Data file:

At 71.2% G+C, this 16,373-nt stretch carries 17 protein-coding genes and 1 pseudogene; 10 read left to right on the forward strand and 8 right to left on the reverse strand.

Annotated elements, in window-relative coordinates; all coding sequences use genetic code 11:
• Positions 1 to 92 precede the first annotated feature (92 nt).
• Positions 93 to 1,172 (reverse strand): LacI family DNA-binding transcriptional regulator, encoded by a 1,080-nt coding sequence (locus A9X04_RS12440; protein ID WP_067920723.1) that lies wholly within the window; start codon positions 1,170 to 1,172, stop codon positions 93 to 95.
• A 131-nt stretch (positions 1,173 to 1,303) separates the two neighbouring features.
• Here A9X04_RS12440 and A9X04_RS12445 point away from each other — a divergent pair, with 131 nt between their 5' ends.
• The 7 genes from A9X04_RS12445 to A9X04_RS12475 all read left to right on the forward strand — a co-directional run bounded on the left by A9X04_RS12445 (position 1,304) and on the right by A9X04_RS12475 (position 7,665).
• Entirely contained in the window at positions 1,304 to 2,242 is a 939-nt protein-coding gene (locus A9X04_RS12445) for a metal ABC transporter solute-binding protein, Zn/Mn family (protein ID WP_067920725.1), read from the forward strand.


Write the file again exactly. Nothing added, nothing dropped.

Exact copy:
At 71.2% G+C, this 16,373-nt stretch carries 17 protein-coding genes and 1 pseudogene; 10 read left to right on the forward strand and 8 right to left on the reverse strand.

Annotated elements, in window-relative coordinates; all coding sequences use genetic code 11:
• Positions 1 to 92 precede the first annotated feature (92 nt).
• Positions 93 to 1,172 (reverse strand): LacI family DNA-binding transcriptional regulator, encoded by a 1,080-nt coding sequence (locus A9X04_RS12440; protein ID WP_067920723.1) that lies wholly within the window; start codon positions 1,170 to 1,172, stop codon positions 93 to 95.
• A 131-nt stretch (positions 1,173 to 1,303) separates the two neighbouring features.
• Here A9X04_RS12440 and A9X04_RS12445 point away from each other — a divergent pair, with 131 nt between their 5' ends.
• The 7 genes from A9X04_RS12445 to A9X04_RS12475 all read left to right on the forward strand — a co-directional run bounded on the left by A9X04_RS12445 (position 1,304) and on the right by A9X04_RS12475 (position 7,665).
• Entirely contained in the window at positions 1,304 to 2,242 is a 939-nt protein-coding gene (locus A9X04_RS12445) for a metal ABC transporter solute-binding protein, Zn/Mn family (protein ID WP_067920725.1), read from the forward strand.